Does Trauma-Related Training Have a Relationship With, or Impact On, Mental Health Professionals' Frequency of Asking About, or Detection of, Trauma History? A Systematic Literature Review

Lisa Coyle*, Donncha Hanna, Kevin F.W. Dyer, John Read, David Curran, Ciaran Shannon

*Corresponding author for this work

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Abstract

Objective: Exposure to traumatic events is prevalent, with the impact of trauma and its relationship with other conditions widely documented. Research suggests that clinicians do not routinely ask about trauma history in clinical settings. Trauma-related training has been recommended as a means of addressing this. Neither the impact of training on clinician behavior (i.e., frequency of asking about or detection of trauma history) nor the relationship between training and these variables have been formally reviewed. Method: A systematic literature review was conducted using PsycINFO, Scopus, and Web of Science. The grey literature and reference lists of included articles were consulted. Nine articles met the eligibility criteria for inclusion. Results: Two-thirds of studies reported statistically significant evidence to suggest that trauma-related training is related to (1) increased frequency of asking about trauma history and (2) greater detection of trauma history. Conclusions: While acknowledging the limited number and variable quality of studies, as well as the failure to detect statistical significance in all studies, this review provides some evidence that trauma-related training is related to clinician inquiry and detection of trauma history. Further high-quality research is needed. Training should address barriers to inquiry, acknowledge the potential variation in inquiry behavior across trauma subtypes, and encompass a skill and educational approach to both inquiry and response to trauma.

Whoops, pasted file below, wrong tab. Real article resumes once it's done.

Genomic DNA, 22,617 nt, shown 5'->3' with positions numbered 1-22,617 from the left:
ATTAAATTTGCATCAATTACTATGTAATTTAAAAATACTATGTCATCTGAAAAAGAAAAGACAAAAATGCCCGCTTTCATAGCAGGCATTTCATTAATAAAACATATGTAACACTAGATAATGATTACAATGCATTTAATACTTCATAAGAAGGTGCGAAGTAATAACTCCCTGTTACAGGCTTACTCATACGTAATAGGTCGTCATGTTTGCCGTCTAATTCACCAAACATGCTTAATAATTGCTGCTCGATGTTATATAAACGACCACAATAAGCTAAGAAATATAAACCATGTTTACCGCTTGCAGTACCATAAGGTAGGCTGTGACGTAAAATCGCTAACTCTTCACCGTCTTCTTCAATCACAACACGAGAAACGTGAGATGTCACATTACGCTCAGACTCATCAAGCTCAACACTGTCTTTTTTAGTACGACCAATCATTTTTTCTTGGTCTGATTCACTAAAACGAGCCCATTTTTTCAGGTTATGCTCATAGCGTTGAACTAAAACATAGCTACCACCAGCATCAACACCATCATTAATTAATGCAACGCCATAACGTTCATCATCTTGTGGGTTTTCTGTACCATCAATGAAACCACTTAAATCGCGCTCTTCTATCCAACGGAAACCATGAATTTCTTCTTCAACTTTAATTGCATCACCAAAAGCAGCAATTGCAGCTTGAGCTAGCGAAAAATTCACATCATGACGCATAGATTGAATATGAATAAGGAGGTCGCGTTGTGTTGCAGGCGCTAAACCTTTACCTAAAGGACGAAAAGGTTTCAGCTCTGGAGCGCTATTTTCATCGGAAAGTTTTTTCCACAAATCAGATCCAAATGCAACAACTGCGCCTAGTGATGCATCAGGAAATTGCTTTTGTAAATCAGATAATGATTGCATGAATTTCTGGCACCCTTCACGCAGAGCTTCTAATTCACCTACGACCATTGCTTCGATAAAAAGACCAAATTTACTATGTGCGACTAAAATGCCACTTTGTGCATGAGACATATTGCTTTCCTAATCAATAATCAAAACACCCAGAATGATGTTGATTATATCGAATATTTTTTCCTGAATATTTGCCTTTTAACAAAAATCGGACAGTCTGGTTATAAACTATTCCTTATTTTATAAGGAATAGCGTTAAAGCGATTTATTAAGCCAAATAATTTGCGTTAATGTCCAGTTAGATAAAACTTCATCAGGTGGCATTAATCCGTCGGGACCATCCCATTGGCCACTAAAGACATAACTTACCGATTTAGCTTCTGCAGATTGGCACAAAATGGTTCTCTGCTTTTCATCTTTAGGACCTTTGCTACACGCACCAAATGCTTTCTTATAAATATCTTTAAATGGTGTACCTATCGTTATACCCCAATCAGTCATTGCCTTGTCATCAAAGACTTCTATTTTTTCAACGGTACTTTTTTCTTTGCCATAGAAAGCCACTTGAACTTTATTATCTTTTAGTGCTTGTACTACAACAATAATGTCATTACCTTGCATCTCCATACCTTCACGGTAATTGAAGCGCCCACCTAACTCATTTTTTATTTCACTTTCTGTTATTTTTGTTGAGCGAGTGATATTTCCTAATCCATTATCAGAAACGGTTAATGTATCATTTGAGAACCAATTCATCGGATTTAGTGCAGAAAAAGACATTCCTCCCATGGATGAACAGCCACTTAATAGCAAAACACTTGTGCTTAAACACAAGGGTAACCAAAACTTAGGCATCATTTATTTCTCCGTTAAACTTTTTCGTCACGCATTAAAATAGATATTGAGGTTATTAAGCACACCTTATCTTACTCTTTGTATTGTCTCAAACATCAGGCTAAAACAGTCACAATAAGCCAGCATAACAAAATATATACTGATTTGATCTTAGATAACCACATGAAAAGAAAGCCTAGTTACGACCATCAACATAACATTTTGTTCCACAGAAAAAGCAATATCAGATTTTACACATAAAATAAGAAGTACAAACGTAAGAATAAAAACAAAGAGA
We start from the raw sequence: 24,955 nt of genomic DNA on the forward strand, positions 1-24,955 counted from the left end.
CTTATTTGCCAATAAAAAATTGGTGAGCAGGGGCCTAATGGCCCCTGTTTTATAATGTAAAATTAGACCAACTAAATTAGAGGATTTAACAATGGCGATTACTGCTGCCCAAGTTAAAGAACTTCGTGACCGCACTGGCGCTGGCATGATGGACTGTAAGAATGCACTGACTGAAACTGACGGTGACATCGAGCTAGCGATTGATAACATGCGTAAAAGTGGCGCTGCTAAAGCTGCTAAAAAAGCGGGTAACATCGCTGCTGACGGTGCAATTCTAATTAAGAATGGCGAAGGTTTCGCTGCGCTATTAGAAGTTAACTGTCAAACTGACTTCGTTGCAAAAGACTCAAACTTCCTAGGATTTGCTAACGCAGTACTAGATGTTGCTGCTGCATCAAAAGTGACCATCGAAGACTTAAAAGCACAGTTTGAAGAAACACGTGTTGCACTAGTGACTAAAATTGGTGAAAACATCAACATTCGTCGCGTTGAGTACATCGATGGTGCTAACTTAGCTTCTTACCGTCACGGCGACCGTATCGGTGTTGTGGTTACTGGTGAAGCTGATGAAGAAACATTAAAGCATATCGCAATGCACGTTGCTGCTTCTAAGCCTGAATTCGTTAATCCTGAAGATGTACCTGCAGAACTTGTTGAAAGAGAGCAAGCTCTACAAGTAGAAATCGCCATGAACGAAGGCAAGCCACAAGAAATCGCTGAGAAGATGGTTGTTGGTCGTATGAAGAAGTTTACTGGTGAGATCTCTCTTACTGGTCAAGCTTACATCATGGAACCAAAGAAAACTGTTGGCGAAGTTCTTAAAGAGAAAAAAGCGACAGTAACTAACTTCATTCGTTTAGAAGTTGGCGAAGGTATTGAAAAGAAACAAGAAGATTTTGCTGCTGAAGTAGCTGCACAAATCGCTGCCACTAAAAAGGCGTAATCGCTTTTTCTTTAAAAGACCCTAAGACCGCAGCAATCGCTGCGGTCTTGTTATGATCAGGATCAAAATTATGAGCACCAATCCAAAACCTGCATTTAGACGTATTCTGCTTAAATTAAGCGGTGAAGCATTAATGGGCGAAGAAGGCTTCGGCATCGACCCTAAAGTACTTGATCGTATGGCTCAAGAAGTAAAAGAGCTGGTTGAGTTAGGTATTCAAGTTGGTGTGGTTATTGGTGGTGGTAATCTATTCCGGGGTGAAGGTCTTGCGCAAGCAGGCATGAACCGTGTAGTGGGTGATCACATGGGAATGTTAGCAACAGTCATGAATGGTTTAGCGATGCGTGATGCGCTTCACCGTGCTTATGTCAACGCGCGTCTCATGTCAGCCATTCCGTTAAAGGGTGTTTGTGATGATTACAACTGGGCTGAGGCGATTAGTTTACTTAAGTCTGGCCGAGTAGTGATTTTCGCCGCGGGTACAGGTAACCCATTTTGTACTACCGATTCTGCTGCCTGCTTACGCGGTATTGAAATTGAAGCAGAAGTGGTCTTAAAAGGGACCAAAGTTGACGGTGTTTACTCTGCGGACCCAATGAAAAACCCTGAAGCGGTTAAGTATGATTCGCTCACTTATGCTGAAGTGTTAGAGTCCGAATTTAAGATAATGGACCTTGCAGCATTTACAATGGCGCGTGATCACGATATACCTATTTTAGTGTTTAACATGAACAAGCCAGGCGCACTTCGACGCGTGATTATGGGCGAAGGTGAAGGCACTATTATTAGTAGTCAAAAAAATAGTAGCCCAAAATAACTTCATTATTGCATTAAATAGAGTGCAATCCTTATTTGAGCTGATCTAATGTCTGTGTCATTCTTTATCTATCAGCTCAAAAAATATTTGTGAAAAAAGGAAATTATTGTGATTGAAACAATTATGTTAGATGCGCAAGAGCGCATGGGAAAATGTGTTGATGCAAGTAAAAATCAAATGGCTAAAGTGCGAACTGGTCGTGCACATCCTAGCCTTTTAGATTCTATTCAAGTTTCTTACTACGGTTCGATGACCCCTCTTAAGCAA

Original languageEnglish
JournalPsychological Trauma: Theory, Research, Practice, and Policy
DOIs
Publication statusPublished - 15 Apr 2019

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Mental Health
Wounds and Injuries
Literature
Research

Keywords

  • Asking about trauma
  • Mental health professionals
  • Routine inquiry
  • Trauma history
  • Trauma-related training

Cite this

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title = "Does Trauma-Related Training Have a Relationship With, or Impact On, Mental Health Professionals' Frequency of Asking About, or Detection of, Trauma History? A Systematic Literature Review",
abstract = "Objective: Exposure to traumatic events is prevalent, with the impact of trauma and its relationship with other conditions widely documented. Research suggests that clinicians do not routinely ask about trauma history in clinical settings. Trauma-related training has been recommended as a means of addressing this. Neither the impact of training on clinician behavior (i.e., frequency of asking about or detection of trauma history) nor the relationship between training and these variables have been formally reviewed. Method: A systematic literature review was conducted using PsycINFO, Scopus, and Web of Science. The grey literature and reference lists of included articles were consulted. Nine articles met the eligibility criteria for inclusion. Results: Two-thirds of studies reported statistically significant evidence to suggest that trauma-related training is related to (1) increased frequency of asking about trauma history and (2) greater detection of trauma history. Conclusions: While acknowledging the limited number and variable quality of studies, as well as the failure to detect statistical significance in all studies, this review provides some evidence that trauma-related training is related to clinician inquiry and detection of trauma history. Further high-quality research is needed. Training should address barriers to inquiry, acknowledge the potential variation in inquiry behavior across trauma subtypes, and encompass a skill and educational approach to both inquiry and response to trauma.",